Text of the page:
Practice safety when sharpening mower blades.

The Best Way to Sharpen Mower Blades

by Keith Dooley

Mower blades are an integral part of any lawn mower. Made of hardened steel, properly sharpened mower blades produce a clean cut that helps to keep grass healthy and a yard looking good. Over time, mower blades will become dull due to normal use. Sharpening mower blades is a basic maintenance project that a homeowner can accomplish with a few basic tools.

1. Consider Safety When Handling Mower Blades

Safety should be a primary consideration any time it is necessary to handle a mower blade. Even before the blade removal process is started, the spark plug wire should be removed from the spark plug. When working on a riding mower, make sure the transmission is in gear and the parking brake is set to prevent the mower from rolling. Safety glasses and work gloves are essential and should be worn to protect eyes from debris and hands from jagged or sharp edges on the mower blade.

2. Choose the Right Tool for the Job

A few basic tools are needed to sharpen a mower blade. When removing the blade from the mower, an adjustable wrench is effective. The ability to adjust the wrench to fit a variety of nut and bolt sizes helps make the blade removal process easier. A bench vise will hold the mower blade securely in place during the sharpening process and allows both hands to be free for work. A metal file is used to perform the actual sharpening of the mower blade. Files are manufactured by various companies; however, a basic metal file should be 1 inch or wider with a comfortable plastic or wood handle.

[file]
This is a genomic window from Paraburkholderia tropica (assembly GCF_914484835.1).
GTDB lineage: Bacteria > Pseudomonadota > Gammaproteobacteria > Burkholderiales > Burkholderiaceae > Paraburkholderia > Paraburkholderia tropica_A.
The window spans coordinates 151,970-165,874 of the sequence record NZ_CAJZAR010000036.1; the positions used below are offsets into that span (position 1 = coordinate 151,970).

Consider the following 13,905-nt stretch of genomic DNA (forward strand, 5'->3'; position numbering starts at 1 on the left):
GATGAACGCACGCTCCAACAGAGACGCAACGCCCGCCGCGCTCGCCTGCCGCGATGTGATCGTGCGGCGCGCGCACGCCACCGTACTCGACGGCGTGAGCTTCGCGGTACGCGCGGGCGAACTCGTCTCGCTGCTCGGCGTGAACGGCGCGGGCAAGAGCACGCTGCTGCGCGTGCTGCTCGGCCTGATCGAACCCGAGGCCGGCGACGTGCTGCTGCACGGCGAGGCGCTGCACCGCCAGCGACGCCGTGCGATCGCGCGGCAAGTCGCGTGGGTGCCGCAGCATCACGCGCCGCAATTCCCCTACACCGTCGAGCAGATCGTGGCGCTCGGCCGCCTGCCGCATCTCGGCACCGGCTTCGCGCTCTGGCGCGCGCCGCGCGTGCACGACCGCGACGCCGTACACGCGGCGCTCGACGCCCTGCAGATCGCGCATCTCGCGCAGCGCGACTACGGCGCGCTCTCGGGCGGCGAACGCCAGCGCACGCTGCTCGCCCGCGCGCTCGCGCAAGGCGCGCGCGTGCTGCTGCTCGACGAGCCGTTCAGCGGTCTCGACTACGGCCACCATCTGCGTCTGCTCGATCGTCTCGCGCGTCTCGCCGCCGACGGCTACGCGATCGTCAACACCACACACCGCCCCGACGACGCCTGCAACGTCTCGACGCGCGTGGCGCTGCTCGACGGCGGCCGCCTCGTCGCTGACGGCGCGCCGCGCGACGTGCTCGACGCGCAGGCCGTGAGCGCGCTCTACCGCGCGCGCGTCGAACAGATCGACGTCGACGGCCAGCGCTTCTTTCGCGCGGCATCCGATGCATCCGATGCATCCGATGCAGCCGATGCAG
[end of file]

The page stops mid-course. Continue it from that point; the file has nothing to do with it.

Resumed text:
3. Sharpening the Mower Blade

Obtaining a proper edge on a mower blade requires that the file be used at the correct angle. The blade should be mounted in the bench vise with the beveled edge of the blade facing up. The metal file should be held at a 45-degree angle or matched to the beveled angle of the blade. Use long and smooth strokes of the file along the entire length of the beveled cutting edge to produce a sharp edge. Use the same number of file strokes on both ends of the blade. This will help to keep the blade in balance by removing approximately the same amount of metal from both ends.

4. Check the Blade Balance

A blade that is out of balance will result in vibration to the mower and an uneven cut on the lawn. Checking the balance on the blade is as simple as inserting a screwdriver through the bolt hole of the blade and then holding up the blade. If the blade is balanced, it will remain level and horizontal. If it dips to one side, some additional filing is necessary to remove metal along the cutting edge. A few strokes of the file will usually remove enough metal to balance the blade.

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